You are currently viewing British coronation “Stone of Destiny” Culture, Mystery or Idolatry?
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Charity begins at home, in Africa very many traditional stools where King are crowned are surrounded by mystery, power and culture, some stand on ancient stones, wooden platforms, animal skin etc to be crowned, hence most 21st century “light minded” christians term the process idolatry.
The significance of stone in worship can not be over emphasized, such as the mystery stone of Ghana, Kukuruku hill and Samorika stone in Edo, Olumo rock of Abeokuta in Ogun state.

When Britain’s King Charles III is crowned in London on May 6, he’ll sit on an ancient chair housing a 335-pound boulder cloaked in mystery. Used for British coronations since the late 14th century, the Stone of Scone is of unknown origins and age.

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Mystery stone of Ghana

Legend traces this rectangular slab to Palestine 3,000 years ago, but scientists believe it is likely from Scotland. The stone is among the most prized treasures of this nation, where it was long used to crown Scottish kings. Then in 1296, it was stolen by England.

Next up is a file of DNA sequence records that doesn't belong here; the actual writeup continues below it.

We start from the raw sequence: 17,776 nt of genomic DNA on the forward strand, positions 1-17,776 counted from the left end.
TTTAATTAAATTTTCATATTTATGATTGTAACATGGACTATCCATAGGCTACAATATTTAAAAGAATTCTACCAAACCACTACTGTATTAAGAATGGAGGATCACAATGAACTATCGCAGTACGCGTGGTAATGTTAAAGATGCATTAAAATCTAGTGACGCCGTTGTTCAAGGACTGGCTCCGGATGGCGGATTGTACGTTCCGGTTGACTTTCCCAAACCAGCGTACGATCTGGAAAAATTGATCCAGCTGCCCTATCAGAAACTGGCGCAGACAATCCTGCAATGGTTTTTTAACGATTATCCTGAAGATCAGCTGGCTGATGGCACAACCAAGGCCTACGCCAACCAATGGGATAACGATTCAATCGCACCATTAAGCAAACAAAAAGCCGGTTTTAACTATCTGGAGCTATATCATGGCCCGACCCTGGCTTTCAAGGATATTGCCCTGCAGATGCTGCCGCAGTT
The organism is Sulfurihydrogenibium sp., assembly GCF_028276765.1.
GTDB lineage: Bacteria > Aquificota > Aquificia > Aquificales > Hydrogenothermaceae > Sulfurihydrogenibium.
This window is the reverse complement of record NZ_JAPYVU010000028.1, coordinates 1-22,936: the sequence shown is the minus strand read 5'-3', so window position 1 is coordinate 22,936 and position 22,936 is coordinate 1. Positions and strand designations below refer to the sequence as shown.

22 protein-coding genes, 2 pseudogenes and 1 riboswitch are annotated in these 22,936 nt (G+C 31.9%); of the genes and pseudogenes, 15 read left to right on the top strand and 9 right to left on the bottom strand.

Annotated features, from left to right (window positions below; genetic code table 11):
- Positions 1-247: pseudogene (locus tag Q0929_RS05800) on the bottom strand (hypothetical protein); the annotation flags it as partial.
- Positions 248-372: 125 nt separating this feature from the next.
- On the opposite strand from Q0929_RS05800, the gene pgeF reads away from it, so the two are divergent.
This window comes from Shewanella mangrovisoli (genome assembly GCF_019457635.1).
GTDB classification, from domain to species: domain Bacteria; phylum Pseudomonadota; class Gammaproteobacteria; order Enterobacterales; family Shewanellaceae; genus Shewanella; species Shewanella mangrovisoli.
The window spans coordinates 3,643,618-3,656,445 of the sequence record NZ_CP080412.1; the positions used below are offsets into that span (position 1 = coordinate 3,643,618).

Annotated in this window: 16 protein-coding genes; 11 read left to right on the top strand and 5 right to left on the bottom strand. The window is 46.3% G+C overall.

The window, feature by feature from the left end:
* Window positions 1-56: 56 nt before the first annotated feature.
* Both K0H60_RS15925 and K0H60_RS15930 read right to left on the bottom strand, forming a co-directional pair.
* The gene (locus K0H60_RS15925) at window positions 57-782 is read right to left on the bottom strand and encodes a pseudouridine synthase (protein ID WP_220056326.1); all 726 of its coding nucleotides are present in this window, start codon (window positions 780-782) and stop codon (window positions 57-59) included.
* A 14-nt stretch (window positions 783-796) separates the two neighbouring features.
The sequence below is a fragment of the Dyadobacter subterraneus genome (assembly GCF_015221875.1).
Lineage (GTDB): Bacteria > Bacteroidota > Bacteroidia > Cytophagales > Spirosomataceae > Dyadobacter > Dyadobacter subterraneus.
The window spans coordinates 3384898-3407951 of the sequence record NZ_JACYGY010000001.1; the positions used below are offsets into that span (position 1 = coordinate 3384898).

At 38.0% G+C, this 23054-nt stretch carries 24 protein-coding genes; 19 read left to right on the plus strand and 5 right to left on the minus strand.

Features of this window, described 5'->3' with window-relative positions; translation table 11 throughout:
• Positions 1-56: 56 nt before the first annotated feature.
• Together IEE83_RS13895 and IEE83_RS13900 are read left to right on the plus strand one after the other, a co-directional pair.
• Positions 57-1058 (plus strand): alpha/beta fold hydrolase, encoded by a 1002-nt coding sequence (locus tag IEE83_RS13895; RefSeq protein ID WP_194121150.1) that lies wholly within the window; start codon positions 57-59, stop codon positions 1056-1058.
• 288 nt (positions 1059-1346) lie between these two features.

Until 1996, when it was finally given back to Scotland, the stone resided at Westminster Abbey, where it is now reappearing for Charles’ grand coronation. Soon after, the boulder will return to its current home, Scotland’s Edinburgh Castle.
One enduring myth gives the stone an even longer history. This legend states it was used as a pillow by biblical figure Jacob, more than three millennia ago, before being moved from Palestine to Egypt, Italy, Spain, and Ireland, where it was then seized by Celtic Scots.

But the Stone, which is made of sandstone, “cannot have been Jacob’s Pillow because that would have been limestone,” the bedrock of the Holy Land, says British archaeologist David Breeze, who co-authored the book The Stone of Destiny: Artefact and Icon.

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Stone of Destiny

After King Edward I conquered Scotland in 1296, he moved the stone to Westminster Abbey. “It was later fitted into King Edward’s chair, upon which all English and British sovereigns have been crowned since the end of the 14th century,” says British royal historian Tracy Borman.


Credit: nationalgeographic

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